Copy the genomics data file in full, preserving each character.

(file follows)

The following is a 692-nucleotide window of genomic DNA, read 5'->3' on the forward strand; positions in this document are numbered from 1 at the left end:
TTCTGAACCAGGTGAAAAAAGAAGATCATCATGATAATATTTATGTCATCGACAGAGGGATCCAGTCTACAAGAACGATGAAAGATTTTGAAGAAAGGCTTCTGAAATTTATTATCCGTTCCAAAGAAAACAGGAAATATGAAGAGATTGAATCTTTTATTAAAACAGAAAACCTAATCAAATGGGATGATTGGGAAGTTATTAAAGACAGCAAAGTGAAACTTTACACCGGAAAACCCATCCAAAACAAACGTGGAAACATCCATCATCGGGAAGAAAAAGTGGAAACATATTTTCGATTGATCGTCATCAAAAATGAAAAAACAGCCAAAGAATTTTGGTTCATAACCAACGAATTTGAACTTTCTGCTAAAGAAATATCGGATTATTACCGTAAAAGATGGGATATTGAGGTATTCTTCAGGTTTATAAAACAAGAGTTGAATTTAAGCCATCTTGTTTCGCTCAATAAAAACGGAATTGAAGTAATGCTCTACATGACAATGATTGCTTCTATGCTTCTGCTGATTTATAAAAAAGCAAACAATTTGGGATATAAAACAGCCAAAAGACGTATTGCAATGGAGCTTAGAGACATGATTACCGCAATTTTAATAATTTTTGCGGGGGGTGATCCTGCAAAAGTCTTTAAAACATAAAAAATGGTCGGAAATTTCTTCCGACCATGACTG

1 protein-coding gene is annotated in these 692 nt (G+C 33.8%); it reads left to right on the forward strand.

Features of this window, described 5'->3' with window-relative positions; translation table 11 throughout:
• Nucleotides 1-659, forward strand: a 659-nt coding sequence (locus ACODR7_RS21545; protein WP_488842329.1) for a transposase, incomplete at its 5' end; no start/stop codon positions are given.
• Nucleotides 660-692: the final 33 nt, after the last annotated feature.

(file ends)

The following is a 692-nucleotide window of genomic DNA, read 5'->3' on the forward strand; positions in this document are numbered from 1 at the left end:
TTCTGAACCAGGTGAAAAAAGAAGATCATCATGATAATATTTATGTCATCGACAGAGGGATCCAGTCTACAAGAACGATGAAAGATTTTGAAGAAAGGCTTCTGAAATTTATTATCCGTTCCAAAGAAAACAGGAAATATGAAGAGATTGAATCTTTTATTAAAACAGAAAACCTAATCAAATGGGATGATTGGGAAGTTATTAAAGACAGCAAAGTGAAACTTTACACCGGAAAACCCATCCAAAACAAACGTGGAAACATCCATCATCGGGAAGAAAAAGTGGAAACATATTTTCGATTGATCGTCATCAAAAATGAAAAAACAGCCAAAGAATTTTGGTTCATAACCAACGAATTTGAACTTTCTGCTAAAGAAATATCGGATTATTACCGTAAAAGATGGGATATTGAGGTATTCTTCAGGTTTATAAAACAAGAGTTGAATTTAAGCCATCTTGTTTCGCTCAATAAAAACGGAATTGAAGTAATGCTCTACATGACAATGATTGCTTCTATGCTTCTGCTGATTTATAAAAAAGCAAACAATTTGGGATATAAAACAGCCAAAAGACGTATTGCAATGGAGCTTAGAGACATGATTACCGCAATTTTAATAATTTTTGCGGGGGGTGATCCTGCAAAAGTCTTTAAAACATAAAAAATGGTCGGAAATTTCTTCCGACCATGACTG

1 protein-coding gene is annotated in these 692 nt (G+C 33.8%); it reads left to right on the forward strand.

Features of this window, described 5'->3' with window-relative positions; translation table 11 throughout:
• Nucleotides 1-659, forward strand: a 659-nt coding sequence (locus ACODR7_RS21545; protein WP_488842329.1) for a transposase, incomplete at its 5' end; no start/stop codon positions are given.
• Nucleotides 660-692: the final 33 nt, after the last annotated feature.